FEI Dressage Judging Report Presented, Timetable Meets Resistance
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LAUSANNE, Switzerland, April 11, 2017–Proposals to implement a revamped method of dressage judging by 2019, more than a year before the Tokyo Olympics, met with resistance from national federations as well as judges at the International Equestrian Federation (FEI) Sports Forum Tuesday.
The first report by a Dressage Judging Working Group set up by the FEI last summer to review the current system made it clear no decisions had been made on changes, though Frank Kemperman who headed up the group admitted it had caused rumors and speculation over conflicting viewpoints.
Changes were needed, he said, to deal with issues of transparency, national biases and understanding by the public at large as well as those directly involved in the sport.
Studies had been made of judging used in other disciplines such as vaulting and reining that are now part of the same FEI department as dressage. Dressage is one of the three Olympic equestrian sports, vaulting and reining are not.
The working group, headed up by Frank, chairman of the FEI Dressage Committee, and Bettina de Rahm, overall in charge of dressage at the FEI, set out a schedule of:
–A draft by the end of 2017 of a Code of Points for movements in a new version of the Dressage Handbook that is at least 10 years old;
–Testing and implementation during 2018, and
–Introduction by Jan. 1, 2019.
Frank said the working group determined that the three major issues were education of officials, updating of the dressage handbook, development of an on-line version and formulation of a Code of Points based on the handbook and the scale of training.
The aim, he said, was to “find a system which would work better than than the one we have today.”
Nothing had been decided, he said, no firm conclusions with much more work to do.
“We should not make change for changes sake,” he said, “only if the changes are for the better.”
Hans Christian Matthiesen, a FEI5* judge and president of the International Dressage Officials Club, said judges were open to changes.
The sport had gone through many in recent years–changes.in the way freestyles are judged by introduction of pre-determined degrees of difficulty, panels of seven judges for Olympics and some major championships, creation of a three-member Judges Supervisory Panel with the ability to make changes in judges’ scores on the fly.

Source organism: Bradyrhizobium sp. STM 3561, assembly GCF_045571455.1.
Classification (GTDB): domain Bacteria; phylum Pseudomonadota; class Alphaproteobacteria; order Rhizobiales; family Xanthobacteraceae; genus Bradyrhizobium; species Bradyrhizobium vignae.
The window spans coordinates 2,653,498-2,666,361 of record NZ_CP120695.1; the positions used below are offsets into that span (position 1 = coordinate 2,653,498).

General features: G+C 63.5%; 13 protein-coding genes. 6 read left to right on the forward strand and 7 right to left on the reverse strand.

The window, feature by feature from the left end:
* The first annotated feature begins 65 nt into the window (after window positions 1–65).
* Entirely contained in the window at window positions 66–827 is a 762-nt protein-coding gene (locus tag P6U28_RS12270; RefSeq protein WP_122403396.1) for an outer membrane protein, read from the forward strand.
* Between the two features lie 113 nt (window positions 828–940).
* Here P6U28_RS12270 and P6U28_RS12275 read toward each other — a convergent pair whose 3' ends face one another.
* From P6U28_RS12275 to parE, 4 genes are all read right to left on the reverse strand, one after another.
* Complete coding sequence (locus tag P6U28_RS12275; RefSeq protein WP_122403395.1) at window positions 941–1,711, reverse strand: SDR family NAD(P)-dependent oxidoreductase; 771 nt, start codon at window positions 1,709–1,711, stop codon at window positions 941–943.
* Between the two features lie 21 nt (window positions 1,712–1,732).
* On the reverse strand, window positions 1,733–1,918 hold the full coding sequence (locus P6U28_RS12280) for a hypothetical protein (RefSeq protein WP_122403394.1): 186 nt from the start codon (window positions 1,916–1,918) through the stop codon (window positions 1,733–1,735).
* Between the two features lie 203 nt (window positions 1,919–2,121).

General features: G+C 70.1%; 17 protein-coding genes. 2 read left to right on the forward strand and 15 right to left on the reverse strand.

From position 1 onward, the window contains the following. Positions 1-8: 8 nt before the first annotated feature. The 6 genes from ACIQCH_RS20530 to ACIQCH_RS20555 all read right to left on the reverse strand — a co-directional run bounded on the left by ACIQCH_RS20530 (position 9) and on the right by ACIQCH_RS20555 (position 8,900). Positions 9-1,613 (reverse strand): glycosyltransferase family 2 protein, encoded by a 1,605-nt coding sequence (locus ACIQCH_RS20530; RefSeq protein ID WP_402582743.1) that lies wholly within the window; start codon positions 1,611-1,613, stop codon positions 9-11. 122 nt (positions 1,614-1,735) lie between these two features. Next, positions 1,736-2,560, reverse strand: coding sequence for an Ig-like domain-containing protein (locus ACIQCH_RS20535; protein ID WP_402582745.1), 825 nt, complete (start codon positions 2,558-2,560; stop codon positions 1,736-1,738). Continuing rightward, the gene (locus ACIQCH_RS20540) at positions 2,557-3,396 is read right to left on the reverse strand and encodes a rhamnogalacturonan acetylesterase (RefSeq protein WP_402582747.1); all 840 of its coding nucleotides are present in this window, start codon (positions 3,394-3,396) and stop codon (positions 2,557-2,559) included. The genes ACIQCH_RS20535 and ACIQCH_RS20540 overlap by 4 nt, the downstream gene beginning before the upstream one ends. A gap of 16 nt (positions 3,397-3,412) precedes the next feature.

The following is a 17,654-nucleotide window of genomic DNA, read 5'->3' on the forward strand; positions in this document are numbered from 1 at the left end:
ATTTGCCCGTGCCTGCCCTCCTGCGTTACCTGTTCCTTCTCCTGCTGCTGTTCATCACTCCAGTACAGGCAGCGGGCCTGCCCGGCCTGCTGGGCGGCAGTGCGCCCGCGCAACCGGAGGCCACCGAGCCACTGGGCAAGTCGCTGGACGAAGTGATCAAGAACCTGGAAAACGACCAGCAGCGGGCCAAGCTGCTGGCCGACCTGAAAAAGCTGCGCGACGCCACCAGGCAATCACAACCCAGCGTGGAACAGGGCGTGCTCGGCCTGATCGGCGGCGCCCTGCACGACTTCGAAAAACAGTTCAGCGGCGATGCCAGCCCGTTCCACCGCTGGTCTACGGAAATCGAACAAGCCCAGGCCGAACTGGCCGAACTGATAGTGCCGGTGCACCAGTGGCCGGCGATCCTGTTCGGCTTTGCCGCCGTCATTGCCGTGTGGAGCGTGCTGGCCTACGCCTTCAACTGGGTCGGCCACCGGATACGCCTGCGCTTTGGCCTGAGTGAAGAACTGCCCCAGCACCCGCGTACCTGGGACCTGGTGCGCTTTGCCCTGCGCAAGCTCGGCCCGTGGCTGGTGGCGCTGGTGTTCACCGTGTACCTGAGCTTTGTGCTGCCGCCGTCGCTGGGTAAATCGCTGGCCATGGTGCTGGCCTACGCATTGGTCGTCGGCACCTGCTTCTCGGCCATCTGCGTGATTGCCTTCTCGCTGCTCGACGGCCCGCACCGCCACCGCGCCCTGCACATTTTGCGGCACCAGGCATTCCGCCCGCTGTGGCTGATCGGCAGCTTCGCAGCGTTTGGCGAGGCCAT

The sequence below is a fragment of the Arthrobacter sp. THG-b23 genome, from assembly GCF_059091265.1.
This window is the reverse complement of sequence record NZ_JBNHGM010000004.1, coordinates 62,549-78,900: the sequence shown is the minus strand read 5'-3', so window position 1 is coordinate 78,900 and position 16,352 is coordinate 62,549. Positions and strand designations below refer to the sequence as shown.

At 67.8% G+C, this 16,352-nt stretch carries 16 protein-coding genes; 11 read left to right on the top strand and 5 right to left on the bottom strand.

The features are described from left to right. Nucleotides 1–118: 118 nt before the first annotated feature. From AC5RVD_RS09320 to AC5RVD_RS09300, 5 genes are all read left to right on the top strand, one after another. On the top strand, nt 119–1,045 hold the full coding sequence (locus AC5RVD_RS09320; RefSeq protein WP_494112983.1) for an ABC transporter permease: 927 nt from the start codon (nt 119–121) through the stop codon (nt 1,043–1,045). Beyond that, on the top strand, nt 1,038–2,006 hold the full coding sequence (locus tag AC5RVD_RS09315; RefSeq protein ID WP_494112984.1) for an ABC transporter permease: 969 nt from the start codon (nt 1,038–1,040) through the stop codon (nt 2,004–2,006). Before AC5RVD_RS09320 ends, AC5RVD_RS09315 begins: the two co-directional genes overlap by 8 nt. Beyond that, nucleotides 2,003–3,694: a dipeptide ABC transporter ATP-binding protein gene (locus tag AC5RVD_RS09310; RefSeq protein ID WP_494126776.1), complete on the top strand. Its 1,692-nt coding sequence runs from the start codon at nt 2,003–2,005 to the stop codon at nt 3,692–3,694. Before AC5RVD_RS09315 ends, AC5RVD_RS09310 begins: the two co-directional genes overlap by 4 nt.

“The system we have now is a really good system,” he said. “There are weaknesses that we need to improve and explain how the system works.
“Judges have been there for a very long time. The guidelines we use now are similar to a code of points. We have people from everywhere. different backgrounds, different levels of experience.
“The system we have is a really, really good system, based on the training scale and the welfare of the horse. Education is important so the good job we do already we can do even better.”
Sönke Lauterbach of the German federation warned against the debate over systems of judging making quality and experience less important.
Several spoke about the timeline of implementing changes in judging as they would flow through to national levels.
Bettina de Rahm said that a change in vaulting judging was set and implemented despite concerns that did not occur.
Will Connell of the United States said he was concerned by the timeline that would see changes introduced during the last stage of Olympic qualification as well as the impact on national judging.
The New Zealand representative said the cost of re-educating judges “could be quite high” so notice was needed to prepare education budgets to make sure implementation was achievable.
Under the FEI schedule, others pointed out, the changes would come in the midst of qualifying for the Central and South American Games and for the 2019 Pan American Games and during the World Equestrian Games in Tryon, North Carolina in September, 2018.
Separately, a move to eliminate the age limit of officials–70 years old for judges with the possibility of two one-year extensions–appeared to win almost unanimous support.
Replacement of the age limit with a “competency rule” was foreseen as likely to be introduced by Jan. 1, 2018.
Ways for officials already retired but want to return to work would be explored over the next few months.
An example of the impact of the current age limit is the United States where two FEI 5* judges are 70 years old this year while two other 5* judges forced to retire from international duties in recent years are active in national judging and other equestrian pursuits.